Pow wows are full of joy and pageantry. Dance, food, crafts, socializing
and even politics are always there at our gatherings.
Pow wows come in all sizes and shapes. The Intertribal Indian Club of
Tulsa, Okla. hosts what is, for them, a record pow wow of 30,000 people.
The Red Earth competition in Oklahoma attracts huge crowds as well, not to
mention Crow Fair. In the East, Schemitzun in Connecticut hosts thousands
from over many states and Canada. Those are just a few of the big ones.
Many in New England and elsewhere are small, intimate get-togethers. Our
small New England pow wows grew fast in the 1980s. One in particular, held
on the Connecticut River in Haddam, Conn., drew larger and larger crowds
each year. On one rainy weekend, 20,000 people were at the gates.
Some pow wows invite the public, some do not. Some of us work and prepare
all year for many pow wows or for just one. The anticipation adds to the
There are differences between Eastern and Western pow wows. One thread that
is always there is the drum - the heartbeat of our Mother, the Earth, and
of our ancestors. It is so strong among our more than 500 nations that it
may even be called our anthem.
When I first started going regularly in the early 1980s in New England,
renewal and pride in one's heritage was just beginning to peak and spark in
wonderful ways. The old feelings of discrimination and segregation were
beginning to peel away. Film and literature joined with other art forms to
bring Native America into an ever-widening circle of enlightenment: big pow
wow, bigger circle. To go to a pow wow was much like visiting a small,
welcoming "traveling village" where your family and friends were sure to
We all have favorite pow wow stories, memories and anecdotes that will
always be part of who we are as individuals and as a people. I thought some
of these memories would be fun to share:
"After hours at a pow wow, a group of us women went to sit and listen to an
elder who was known for her stories and quips. She enjoyed the attention -
you could tell - and it was as though she were holding court. It was fun:
we all laughed and laughed at her jokes and anecdotes.
"The hour was late, so she said, 'You must excuse me, ladies, I have to go
do my toilet-ties.' We thought that word was so funny that we used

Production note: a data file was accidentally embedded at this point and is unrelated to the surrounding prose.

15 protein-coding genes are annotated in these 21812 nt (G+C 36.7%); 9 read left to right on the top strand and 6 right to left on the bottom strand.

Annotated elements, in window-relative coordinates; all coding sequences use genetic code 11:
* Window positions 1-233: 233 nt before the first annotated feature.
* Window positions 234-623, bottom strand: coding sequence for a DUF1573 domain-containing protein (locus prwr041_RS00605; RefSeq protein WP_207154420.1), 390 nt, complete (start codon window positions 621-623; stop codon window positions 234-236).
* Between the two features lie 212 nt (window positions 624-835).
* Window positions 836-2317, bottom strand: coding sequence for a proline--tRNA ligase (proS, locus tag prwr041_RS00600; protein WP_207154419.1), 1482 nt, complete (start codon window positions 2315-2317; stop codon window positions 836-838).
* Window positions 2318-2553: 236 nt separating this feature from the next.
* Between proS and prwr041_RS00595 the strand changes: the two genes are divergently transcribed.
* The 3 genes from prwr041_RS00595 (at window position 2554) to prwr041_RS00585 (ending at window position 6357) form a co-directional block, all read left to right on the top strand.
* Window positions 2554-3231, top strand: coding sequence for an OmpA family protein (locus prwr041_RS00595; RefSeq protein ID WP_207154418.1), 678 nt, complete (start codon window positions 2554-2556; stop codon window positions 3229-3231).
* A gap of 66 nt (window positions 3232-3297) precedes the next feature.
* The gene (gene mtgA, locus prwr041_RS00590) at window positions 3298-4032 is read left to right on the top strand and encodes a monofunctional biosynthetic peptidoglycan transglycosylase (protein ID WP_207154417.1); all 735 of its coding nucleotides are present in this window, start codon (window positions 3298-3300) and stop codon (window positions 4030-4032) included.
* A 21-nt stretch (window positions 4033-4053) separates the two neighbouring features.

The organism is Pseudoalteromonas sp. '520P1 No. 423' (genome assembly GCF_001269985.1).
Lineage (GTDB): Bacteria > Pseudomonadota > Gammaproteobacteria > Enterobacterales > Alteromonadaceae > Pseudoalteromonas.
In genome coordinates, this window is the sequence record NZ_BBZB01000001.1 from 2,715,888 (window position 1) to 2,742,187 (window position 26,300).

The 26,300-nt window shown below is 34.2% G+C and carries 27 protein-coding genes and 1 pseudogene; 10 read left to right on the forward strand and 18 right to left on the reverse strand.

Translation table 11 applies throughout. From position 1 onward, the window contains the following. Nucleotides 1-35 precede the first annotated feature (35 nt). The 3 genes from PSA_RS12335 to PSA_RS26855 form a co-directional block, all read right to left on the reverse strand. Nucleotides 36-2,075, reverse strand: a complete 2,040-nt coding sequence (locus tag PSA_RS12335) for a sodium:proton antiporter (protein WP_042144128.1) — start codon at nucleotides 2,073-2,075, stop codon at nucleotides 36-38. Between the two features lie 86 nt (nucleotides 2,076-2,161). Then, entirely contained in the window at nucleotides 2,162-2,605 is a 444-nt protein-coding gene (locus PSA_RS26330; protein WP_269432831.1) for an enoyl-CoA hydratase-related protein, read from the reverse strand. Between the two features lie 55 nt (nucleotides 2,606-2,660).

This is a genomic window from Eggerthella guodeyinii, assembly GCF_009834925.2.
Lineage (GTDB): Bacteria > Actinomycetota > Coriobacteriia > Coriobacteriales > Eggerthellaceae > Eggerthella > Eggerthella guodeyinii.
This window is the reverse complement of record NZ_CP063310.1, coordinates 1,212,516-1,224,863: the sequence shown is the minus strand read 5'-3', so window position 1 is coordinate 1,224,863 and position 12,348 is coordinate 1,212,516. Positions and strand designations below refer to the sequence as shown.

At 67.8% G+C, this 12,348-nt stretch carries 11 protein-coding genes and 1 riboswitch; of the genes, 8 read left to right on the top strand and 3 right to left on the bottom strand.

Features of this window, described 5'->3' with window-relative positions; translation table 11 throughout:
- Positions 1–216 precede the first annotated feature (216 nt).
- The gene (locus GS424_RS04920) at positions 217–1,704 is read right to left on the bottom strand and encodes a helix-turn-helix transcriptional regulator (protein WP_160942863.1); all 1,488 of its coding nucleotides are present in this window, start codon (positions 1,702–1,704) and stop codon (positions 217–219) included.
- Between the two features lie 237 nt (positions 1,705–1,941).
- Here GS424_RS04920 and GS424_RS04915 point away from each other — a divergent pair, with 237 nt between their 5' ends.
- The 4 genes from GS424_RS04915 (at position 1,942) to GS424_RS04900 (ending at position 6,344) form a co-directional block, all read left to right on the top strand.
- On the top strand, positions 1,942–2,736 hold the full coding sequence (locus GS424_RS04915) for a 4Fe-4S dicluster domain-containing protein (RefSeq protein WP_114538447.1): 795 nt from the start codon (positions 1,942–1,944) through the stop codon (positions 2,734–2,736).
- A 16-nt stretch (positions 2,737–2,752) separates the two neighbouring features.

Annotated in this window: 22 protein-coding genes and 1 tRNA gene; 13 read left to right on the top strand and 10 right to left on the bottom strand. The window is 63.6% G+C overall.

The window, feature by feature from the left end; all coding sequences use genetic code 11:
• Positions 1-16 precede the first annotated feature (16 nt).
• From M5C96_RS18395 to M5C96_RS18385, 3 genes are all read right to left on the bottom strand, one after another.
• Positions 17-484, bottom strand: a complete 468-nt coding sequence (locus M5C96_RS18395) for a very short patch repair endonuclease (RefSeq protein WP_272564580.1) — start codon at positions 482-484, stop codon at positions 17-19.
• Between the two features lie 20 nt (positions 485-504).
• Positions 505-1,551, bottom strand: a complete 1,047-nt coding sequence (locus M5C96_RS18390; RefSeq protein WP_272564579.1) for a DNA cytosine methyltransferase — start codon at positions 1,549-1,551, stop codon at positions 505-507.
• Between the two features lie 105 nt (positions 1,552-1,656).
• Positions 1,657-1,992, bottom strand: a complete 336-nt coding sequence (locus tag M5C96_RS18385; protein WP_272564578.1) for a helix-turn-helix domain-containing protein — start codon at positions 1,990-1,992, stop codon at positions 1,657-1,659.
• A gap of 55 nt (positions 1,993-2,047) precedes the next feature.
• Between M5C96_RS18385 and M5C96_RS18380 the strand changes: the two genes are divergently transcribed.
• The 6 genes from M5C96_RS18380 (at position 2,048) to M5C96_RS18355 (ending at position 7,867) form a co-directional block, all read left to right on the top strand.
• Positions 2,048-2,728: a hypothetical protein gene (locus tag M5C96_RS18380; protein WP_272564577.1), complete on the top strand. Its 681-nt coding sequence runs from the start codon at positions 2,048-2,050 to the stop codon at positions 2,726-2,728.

'toiletties' for years after amongst ourselves, cracking up every time.
"Once while loading up my heavy cooking equipment and craft table items,
some good strong Navajo guys came by and offered to help me and my daughter
load our car. They kept telling us the funniest jokes and laughing at
themselves. One I remember the most was, "Hey, how do you say 'rabbit' in
Navajo?" Don't know, we said. They said in unison, "DINNER!"
- Dale Carson, Abenaki
"A long time ago when pow wows started here, there was no competition.
Vendors, dancers and camping visitors used to sit around the campfire until
the wee hours. We would share stories, tease one another and drink coffee
by the bucket. Now, people come in RVs and as soon as their work is done,
everyone goes inside to watch TV!
Instead of night sounds, there are generators. Instead of socializing,
there is seclusion. The only real time of socialization is at Saturday pot
luck. That is too brief a time to get to know people the way we used to.
Times have changed."
- Jeanne Lincoln Kent, Abenaki
"At Matos Pow Wow a few years back, a large group of us were camping near
the river. A truck made a wide circle and pulled toward the center of the
field. A man got out and informed his wife he is going to find a tree.
"Was a beautiful full moon night and the river bounced it right back, but
it must have blinded the man as he walked through the few trees and right
over the bank. Next thing we heard was 'Ah s___ it's a river!' We laughed
all night about that and never did find out who he was. We still talk about
it around the campfires."
(This was six years ago in West Lebanon, Maine.)
- Awabejiwani, Penobscot
"At the last pow wow that the Connecticut River Powwow Society held in
Glastonbury, Conn., we were short on activities. I came up with the Pequot
Rock Throwing Contest for entertainment, as we used to settle differences
by throwing rocks at each other.
I placed a small rock on top of a larger rock about 30 feet away. I held
another rock in my hand as I introduced the event to the public and
Indians. I turned around and threw the rock at the two I had set up and
knocked the top rock off first try. All the 'Skins' lined up and we all
tried for about a half hour to do it again. It was pretty funny. Then I
finally did it again to win the event."
(It should be noted that Ray Geer is quite a marksman: he won a bronze
medal in a rifle shoot competition in 2002 at the Indigenous Games in
- Raymond A. Geer, Eastern Pequot Tribal Nation
"When I first came East, the people danced counterclockwise and I was the
only one dancing clockwise ... now they all dance clockwise. Another time,
my wife had given me a present of a buffalo headpiece. It was heavy and I
was late getting to grand entry, so I had to come in last behind the kids.
They said I looked like a big buffalo following the people as they moved
on. Guess this makes me the first 'tail dancer.'"
- Wendell Deer With Horns, Lakota Cheyenne River, Two Kettle Band
"In the early '90s, my friend and I were driving back to Connecticut from
the Mashpee Pow Wow on Cape Cod. There was a terrible storm and we nearly
went off the road a couple of times because the headlights failed to work.
We were about 60 miles from home so we pulled into a place that looked like
the 'Bates Motel' with weird people running it. We had no choice but to
stay. We were both afraid to go to sleep."
- Name withheld by request